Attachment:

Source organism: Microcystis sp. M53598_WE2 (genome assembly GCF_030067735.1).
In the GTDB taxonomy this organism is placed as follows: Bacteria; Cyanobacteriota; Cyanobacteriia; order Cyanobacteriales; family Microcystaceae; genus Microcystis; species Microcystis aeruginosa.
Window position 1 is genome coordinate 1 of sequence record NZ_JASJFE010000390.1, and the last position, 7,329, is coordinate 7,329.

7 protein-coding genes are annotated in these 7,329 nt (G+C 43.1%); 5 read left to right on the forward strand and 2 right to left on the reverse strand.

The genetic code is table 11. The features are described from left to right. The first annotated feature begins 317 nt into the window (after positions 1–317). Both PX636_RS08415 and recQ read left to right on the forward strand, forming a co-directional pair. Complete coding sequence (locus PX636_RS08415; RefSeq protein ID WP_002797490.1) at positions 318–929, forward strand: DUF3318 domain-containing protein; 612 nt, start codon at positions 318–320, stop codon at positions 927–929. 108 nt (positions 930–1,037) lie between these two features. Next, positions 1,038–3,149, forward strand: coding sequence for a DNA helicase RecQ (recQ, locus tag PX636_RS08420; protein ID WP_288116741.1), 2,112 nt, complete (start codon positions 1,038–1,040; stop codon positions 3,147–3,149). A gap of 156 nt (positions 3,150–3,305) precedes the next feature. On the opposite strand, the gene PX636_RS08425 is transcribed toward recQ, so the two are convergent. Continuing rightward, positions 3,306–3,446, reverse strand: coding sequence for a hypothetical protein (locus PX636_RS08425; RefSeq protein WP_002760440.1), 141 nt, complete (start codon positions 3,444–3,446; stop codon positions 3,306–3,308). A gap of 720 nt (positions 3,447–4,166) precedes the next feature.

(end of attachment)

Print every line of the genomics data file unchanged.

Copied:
Source organism: Microcystis sp. M53598_WE2 (genome assembly GCF_030067735.1).
In the GTDB taxonomy this organism is placed as follows: Bacteria; Cyanobacteriota; Cyanobacteriia; order Cyanobacteriales; family Microcystaceae; genus Microcystis; species Microcystis aeruginosa.
Window position 1 is genome coordinate 1 of sequence record NZ_JASJFE010000390.1, and the last position, 7,329, is coordinate 7,329.

7 protein-coding genes are annotated in these 7,329 nt (G+C 43.1%); 5 read left to right on the forward strand and 2 right to left on the reverse strand.

The genetic code is table 11. The features are described from left to right. The first annotated feature begins 317 nt into the window (after positions 1–317). Both PX636_RS08415 and recQ read left to right on the forward strand, forming a co-directional pair. Complete coding sequence (locus PX636_RS08415; RefSeq protein ID WP_002797490.1) at positions 318–929, forward strand: DUF3318 domain-containing protein; 612 nt, start codon at positions 318–320, stop codon at positions 927–929. 108 nt (positions 930–1,037) lie between these two features. Next, positions 1,038–3,149, forward strand: coding sequence for a DNA helicase RecQ (recQ, locus tag PX636_RS08420; protein ID WP_288116741.1), 2,112 nt, complete (start codon positions 1,038–1,040; stop codon positions 3,147–3,149). A gap of 156 nt (positions 3,150–3,305) precedes the next feature. On the opposite strand, the gene PX636_RS08425 is transcribed toward recQ, so the two are convergent. Continuing rightward, positions 3,306–3,446, reverse strand: coding sequence for a hypothetical protein (locus PX636_RS08425; RefSeq protein WP_002760440.1), 141 nt, complete (start codon positions 3,444–3,446; stop codon positions 3,306–3,308). A gap of 720 nt (positions 3,447–4,166) precedes the next feature.